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Dev Psychol. 2001 Mar;37(2):243-53.

Body image across the life span in adult women: the role of self-objectification.

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1
School of Psychology, Flinders University of South Australia, Adelaide, Australia. Marika.Tiggemann@flinders.edu.au

Abstract

This study aimed to investigate women's body image across the entire life span from within the theoretical perspective provided by objectification theory (B. L. Fredrickson & T.-A. Roberts, 1997). In a cross-sectional study, a sample of 322 women ranging in age from 20 to 84 years completed a questionnaire measuring body dissatisfaction, self-objectification, and its proposed consequences. Although body dissatisfaction remained stable across the age range, self-objectification, habitual body monitoring, appearance anxiety, and disordered eating symptomatology all significantly decreased with age. Self-objectification was found to mediate the relationship between age and disordered eating symptomatology. It was concluded that objectification theory helps clarify the processes involved in the changes in body image that occur with age.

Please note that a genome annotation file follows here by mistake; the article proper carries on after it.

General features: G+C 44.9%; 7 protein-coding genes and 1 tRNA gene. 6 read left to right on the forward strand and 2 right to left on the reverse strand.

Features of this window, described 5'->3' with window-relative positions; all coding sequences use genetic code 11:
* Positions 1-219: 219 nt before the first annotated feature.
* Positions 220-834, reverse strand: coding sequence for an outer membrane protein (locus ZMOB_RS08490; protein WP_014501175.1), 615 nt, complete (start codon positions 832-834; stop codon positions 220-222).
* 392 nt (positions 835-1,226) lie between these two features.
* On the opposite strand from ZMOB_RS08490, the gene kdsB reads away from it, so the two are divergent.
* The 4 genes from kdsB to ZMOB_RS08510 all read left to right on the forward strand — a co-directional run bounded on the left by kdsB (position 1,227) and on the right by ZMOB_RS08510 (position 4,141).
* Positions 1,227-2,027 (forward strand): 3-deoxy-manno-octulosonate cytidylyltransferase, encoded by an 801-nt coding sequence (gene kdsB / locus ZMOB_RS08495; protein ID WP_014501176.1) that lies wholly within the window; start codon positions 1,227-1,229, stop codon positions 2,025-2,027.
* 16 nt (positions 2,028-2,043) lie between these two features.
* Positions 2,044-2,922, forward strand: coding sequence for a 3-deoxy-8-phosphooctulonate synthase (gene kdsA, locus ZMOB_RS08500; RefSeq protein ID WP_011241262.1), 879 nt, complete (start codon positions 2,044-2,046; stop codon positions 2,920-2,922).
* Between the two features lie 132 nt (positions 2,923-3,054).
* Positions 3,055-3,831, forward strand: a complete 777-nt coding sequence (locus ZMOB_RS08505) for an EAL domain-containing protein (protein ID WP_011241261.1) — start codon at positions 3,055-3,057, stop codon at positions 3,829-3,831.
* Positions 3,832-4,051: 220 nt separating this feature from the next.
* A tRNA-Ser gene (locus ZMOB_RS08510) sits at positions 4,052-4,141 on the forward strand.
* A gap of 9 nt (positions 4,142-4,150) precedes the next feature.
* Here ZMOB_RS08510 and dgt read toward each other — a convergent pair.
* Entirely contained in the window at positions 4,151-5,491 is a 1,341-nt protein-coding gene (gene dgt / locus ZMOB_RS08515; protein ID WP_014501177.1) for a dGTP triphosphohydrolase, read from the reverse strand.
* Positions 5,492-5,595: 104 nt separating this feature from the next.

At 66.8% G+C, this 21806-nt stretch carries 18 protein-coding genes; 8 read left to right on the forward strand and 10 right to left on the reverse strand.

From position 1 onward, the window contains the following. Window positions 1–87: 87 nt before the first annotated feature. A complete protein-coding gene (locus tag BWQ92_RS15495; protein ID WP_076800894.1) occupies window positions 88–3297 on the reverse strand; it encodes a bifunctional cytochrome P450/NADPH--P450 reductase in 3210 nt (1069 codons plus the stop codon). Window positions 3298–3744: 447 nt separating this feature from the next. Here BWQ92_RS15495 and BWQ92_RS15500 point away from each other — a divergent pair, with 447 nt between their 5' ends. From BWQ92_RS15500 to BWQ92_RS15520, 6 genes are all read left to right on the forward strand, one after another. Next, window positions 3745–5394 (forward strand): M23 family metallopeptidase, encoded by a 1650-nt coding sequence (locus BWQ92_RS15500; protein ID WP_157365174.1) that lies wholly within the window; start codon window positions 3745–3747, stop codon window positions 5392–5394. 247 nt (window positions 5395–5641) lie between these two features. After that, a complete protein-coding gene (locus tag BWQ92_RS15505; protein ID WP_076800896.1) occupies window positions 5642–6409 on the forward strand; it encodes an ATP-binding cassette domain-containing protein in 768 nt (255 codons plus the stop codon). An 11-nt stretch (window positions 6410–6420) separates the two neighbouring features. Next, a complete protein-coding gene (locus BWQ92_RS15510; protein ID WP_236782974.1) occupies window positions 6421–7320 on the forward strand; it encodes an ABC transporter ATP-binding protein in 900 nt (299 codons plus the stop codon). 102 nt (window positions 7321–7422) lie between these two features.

PMID:
11269392
[Indexed for MEDLINE]
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